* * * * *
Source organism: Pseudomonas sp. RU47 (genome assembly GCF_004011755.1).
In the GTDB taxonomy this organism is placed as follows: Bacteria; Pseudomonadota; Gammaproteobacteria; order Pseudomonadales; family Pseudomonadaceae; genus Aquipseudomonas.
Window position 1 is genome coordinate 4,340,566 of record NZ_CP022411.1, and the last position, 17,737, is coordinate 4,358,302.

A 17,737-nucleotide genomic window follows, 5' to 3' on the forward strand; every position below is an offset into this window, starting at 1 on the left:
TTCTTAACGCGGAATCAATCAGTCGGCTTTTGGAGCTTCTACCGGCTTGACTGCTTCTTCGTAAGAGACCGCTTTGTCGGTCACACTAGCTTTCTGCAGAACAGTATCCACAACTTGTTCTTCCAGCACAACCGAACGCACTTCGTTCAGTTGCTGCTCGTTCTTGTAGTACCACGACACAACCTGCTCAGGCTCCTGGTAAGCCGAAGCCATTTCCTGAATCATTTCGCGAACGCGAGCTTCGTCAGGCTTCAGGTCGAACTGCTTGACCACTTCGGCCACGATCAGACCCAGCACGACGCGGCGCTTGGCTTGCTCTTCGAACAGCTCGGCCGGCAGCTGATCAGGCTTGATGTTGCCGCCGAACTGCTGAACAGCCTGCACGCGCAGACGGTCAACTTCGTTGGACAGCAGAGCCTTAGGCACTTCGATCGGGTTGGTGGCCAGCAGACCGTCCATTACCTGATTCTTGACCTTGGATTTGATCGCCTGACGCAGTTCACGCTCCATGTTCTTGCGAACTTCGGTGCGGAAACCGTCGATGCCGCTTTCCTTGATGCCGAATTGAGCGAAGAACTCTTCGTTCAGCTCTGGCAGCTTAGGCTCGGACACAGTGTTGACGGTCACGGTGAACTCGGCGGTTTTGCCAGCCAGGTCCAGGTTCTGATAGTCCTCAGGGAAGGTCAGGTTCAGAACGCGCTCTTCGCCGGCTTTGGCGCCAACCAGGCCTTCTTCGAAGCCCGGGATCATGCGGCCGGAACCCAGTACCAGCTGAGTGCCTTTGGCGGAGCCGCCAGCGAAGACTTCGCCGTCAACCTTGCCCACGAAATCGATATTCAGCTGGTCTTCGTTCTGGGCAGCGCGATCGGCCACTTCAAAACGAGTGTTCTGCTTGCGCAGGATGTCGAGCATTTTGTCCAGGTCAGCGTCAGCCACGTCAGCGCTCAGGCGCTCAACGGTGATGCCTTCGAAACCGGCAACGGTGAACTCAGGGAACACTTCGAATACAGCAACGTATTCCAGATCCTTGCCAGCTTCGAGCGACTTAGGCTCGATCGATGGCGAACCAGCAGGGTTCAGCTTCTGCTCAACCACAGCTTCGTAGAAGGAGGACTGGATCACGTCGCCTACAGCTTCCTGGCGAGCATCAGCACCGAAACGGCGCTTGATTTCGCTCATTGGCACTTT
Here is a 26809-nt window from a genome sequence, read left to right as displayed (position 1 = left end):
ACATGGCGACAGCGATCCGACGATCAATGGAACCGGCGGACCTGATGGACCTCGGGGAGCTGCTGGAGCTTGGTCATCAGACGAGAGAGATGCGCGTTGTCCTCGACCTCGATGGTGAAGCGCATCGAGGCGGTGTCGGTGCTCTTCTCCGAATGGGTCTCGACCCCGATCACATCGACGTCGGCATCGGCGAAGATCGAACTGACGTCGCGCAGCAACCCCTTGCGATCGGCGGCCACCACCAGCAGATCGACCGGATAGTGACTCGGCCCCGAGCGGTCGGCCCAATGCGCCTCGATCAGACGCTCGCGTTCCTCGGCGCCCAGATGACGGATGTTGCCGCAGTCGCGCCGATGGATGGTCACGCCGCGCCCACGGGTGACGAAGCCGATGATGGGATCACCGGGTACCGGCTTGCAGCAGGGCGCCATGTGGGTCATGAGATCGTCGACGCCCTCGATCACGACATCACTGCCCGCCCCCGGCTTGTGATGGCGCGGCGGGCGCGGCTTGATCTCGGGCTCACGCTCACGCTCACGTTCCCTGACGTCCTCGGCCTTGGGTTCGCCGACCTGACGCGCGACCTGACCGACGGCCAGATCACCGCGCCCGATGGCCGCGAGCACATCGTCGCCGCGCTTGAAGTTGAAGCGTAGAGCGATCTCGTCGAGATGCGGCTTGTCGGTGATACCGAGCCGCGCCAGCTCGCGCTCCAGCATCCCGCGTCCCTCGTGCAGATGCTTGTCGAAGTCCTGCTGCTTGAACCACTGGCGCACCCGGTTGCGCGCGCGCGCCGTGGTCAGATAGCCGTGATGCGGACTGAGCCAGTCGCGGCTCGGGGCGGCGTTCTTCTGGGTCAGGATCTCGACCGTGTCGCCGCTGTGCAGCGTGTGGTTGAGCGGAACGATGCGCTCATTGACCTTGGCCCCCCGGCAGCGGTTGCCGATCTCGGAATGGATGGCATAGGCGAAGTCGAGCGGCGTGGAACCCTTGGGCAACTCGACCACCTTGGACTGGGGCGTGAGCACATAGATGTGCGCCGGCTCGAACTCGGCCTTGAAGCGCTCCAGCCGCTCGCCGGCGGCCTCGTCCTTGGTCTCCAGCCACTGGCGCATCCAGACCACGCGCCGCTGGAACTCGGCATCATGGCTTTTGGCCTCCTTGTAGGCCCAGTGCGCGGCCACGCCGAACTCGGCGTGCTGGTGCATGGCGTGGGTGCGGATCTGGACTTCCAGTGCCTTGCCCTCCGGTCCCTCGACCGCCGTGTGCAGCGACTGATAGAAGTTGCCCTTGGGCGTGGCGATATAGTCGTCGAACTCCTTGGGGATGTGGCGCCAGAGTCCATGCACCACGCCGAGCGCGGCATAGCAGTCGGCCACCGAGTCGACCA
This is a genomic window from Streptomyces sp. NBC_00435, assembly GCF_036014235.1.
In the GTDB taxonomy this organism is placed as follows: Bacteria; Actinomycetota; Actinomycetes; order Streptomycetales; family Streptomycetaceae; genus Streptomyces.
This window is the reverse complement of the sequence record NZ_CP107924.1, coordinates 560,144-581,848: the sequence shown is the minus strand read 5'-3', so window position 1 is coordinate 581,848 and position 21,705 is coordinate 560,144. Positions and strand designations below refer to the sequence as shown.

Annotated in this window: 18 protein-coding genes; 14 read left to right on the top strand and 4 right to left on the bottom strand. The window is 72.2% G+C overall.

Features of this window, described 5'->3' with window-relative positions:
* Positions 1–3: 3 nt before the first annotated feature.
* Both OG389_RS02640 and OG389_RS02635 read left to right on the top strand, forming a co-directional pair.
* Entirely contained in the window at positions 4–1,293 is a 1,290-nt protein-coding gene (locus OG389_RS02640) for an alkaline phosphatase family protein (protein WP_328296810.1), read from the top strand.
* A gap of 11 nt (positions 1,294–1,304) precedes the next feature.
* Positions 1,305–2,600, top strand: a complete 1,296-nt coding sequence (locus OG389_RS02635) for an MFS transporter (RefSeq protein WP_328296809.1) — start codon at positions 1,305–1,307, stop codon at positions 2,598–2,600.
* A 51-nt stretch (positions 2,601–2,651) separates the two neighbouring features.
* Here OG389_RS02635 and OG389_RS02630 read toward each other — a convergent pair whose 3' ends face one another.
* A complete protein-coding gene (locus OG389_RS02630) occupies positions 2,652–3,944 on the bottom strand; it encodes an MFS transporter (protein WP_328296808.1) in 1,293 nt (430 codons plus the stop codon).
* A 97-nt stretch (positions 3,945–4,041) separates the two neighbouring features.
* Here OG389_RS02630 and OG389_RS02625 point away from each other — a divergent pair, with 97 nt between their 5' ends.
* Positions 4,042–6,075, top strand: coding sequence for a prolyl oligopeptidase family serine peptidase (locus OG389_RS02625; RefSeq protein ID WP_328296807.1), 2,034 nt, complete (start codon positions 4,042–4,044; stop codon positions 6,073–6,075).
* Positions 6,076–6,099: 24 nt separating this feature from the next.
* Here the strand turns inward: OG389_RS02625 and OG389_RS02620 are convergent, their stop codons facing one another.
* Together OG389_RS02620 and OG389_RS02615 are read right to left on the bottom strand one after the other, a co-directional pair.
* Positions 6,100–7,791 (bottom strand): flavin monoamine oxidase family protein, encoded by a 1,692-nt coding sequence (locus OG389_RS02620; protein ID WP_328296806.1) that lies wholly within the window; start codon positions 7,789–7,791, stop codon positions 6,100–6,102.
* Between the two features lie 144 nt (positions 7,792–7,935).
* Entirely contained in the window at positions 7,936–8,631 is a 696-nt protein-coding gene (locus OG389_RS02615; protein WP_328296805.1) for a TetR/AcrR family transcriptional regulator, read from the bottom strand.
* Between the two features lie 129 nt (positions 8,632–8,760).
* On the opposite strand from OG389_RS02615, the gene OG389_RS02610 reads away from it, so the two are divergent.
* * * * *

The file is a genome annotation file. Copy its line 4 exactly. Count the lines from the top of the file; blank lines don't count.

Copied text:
A 17,737-nucleotide genomic window follows, 5' to 3' on the forward strand; every position below is an offset into this window, starting at 1 on the left: